I admit it: I'm a total geek. I love electronics, programming, 3D art, vintage Apple hardware, and whisky. I'm always juggling half a dozen projects. I also enjoy documenting it all: my successes, my failures, my experiences... and everything geeky along the way.
I finally received the 30 RGB LED breakout boards that I designed. They’re tiny!
I broke them all apart and cleaned up the sides with my Dremel.
I soldered 24 LEDs into the breakout boards. I’ll save 6 for a rainy day.
I then clipped off the excess leads.
I then cut a ton of 2” wires and began to solder all the LEDs together.
Once I had three soldered together, I powered them off my breadboard just to make sure that what I was doing was working.
It works. I then went ahead and soldered the rest onto the chain. It’s a little like making your own Christmas tree lights. 12 done. 12 to go.
Once I had all 24 soldered together, I soldered some pins to the last one in the line so that I had an easy way to connect it to the header on my ATtiny board.
Sweet! It works.
Now it’s just a matter of cramming it into the enclosure. I started off with the old box that I made for the SoundBox.
I pulled the guts out and taped a drill guide to it.
Drilled the holes….
…and popped in the LED bezels.
Hum. I’m not liking it.
The arcade button is cool, but it’s huge. It doesn’t leave enough room inside for much else. I doubt I’m gong to be able to fit all that wiring, a battery pack, and the ATtiny board. Not to mention, I never made a bottom for it. It’s just open. Making a bottom for it is going to be a pain. I’ll spare you the details, but it’s going to look crappy. The only reason I was dead-set on using the box was so that all the work I put into it wouldn’t be wasted. Seeing it now validates my original suspicion that it would be so much better having all 24 LEDs on one surface as opposed to some on 5 sides of the cube.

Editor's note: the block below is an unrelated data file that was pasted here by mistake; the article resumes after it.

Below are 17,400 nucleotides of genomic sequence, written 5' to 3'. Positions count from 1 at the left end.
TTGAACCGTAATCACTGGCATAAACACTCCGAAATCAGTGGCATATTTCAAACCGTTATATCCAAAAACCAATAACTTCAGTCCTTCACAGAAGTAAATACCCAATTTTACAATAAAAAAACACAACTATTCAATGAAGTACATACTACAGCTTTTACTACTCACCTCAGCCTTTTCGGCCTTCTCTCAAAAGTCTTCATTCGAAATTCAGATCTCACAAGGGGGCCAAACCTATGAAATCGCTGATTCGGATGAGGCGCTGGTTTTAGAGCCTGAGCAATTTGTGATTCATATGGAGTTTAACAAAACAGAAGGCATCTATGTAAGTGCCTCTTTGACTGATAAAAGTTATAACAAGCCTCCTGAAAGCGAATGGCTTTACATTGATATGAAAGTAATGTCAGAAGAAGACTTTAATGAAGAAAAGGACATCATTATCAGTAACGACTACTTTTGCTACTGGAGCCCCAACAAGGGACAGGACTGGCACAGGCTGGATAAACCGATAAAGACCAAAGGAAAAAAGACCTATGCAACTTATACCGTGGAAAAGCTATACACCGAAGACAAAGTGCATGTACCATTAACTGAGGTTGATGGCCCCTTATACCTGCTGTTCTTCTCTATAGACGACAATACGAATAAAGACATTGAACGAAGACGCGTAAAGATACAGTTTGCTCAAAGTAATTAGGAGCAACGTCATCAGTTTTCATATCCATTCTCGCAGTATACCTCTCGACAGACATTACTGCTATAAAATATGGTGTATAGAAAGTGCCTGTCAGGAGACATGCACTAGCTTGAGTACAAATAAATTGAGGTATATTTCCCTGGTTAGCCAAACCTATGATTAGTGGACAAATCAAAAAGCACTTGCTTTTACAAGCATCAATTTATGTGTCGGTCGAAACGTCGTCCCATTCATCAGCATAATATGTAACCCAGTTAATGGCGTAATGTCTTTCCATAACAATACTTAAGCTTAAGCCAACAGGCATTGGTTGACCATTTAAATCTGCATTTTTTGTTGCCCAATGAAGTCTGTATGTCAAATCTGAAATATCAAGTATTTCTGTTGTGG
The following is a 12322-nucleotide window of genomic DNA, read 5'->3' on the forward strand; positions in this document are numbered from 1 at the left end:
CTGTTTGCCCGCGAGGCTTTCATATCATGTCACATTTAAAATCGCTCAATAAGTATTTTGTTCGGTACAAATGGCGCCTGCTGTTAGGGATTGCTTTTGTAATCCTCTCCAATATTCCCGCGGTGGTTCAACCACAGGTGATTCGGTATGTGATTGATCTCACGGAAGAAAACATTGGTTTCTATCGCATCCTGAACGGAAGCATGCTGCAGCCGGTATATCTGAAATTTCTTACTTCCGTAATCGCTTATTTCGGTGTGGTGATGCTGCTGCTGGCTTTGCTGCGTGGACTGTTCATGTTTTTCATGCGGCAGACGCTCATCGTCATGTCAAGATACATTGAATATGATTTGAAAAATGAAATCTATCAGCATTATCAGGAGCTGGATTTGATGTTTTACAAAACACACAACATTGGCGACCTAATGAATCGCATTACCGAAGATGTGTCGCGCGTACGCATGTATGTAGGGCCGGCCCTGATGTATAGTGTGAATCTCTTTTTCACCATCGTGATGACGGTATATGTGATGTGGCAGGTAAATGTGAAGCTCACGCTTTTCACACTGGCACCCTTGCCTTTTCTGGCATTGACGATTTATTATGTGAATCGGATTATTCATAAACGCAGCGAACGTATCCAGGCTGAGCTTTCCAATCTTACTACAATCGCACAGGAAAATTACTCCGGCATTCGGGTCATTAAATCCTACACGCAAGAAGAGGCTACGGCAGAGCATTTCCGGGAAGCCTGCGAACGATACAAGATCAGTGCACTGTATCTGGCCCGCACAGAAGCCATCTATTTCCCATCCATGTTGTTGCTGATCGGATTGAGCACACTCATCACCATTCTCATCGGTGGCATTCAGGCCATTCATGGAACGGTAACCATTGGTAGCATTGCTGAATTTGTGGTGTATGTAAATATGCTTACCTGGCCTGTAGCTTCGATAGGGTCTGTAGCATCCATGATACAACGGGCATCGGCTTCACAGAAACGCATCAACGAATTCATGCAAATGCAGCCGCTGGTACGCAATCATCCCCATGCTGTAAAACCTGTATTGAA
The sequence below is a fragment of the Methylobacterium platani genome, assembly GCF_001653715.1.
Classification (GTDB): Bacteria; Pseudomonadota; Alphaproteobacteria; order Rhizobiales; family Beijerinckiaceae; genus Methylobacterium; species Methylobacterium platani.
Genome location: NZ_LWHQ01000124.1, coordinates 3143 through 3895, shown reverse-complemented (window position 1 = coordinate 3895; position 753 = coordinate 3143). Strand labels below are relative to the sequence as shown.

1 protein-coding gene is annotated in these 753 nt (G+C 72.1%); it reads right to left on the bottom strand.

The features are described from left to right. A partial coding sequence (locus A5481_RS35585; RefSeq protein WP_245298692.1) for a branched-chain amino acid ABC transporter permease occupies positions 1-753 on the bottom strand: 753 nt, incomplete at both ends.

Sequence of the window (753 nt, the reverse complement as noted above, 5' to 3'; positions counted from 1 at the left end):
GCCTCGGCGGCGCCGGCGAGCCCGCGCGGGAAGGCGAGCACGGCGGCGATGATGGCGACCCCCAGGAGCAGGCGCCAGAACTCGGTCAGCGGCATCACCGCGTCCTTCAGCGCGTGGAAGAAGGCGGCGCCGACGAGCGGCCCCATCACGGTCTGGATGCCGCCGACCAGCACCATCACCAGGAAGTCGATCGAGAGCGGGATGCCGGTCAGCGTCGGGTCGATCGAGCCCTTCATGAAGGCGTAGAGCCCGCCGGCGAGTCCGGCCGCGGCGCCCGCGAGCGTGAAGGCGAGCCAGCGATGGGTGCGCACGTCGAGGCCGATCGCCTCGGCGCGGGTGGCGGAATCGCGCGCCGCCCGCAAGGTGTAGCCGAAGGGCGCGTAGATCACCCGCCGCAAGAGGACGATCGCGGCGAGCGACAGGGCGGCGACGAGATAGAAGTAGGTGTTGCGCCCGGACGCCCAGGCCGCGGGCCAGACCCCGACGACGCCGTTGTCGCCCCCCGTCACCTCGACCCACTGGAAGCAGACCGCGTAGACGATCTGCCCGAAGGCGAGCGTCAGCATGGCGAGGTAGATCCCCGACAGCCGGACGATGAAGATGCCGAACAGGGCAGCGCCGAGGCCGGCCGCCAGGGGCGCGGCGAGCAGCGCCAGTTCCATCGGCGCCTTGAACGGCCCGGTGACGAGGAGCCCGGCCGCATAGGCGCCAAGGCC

I headed back to the craft store and picked up another box. This one was only a dollar. It’s actually a pencil case. The top slides open, which will be perfect for getting to the battery pack.
If I flip it over, it’s a nice clean looking no-frills enclosure. I’ll be able to drill some holes into it and have 3 rows of 8 LEDs on the top. It’s perfect.
I threw together a SketchUp model to get an idea of what it would look like. Three rows of 8 should space out nicely.
I jumped into Eagle and made a drill guide based on the measurements taken from SketchUp.
I then taped it to the box…
…and drilled away.
A few coats of primer…
…followed by a few coats of white.
Finally, a few coat of lacquer to make it shiny. I figured the extra shine will help reflect some of the light.
I inserted the RGB LEDs and added a little hot glue to hold some of the bezels in. A few of the holes ended up being just a tad too big once I sanded off some of the rough bits.
OK, it’s not perfect. I could have done a better job of drilling those holes, but in my own defense, this is the first time using my new drill. There was no way I could drill a 5/8s hole with my Dremel, so I ran out and picked up a “real” drill.
Instead of using a 2xAA battery pack, I opted to use a 1/2AA because it’s 3.6V at 1200mA and is a fraction of the size. Hopefully it runs in there for a while.
I wired the battery in along with my Bare Bones Arduino and Pololu switch. I added the Pololu switch so I can shut the Night Light down after 20 minutes.
In order to shut down the Night Light after twenty minutes, I had to add a timer to the code. I imported the Timer library and added the following code to my sketch: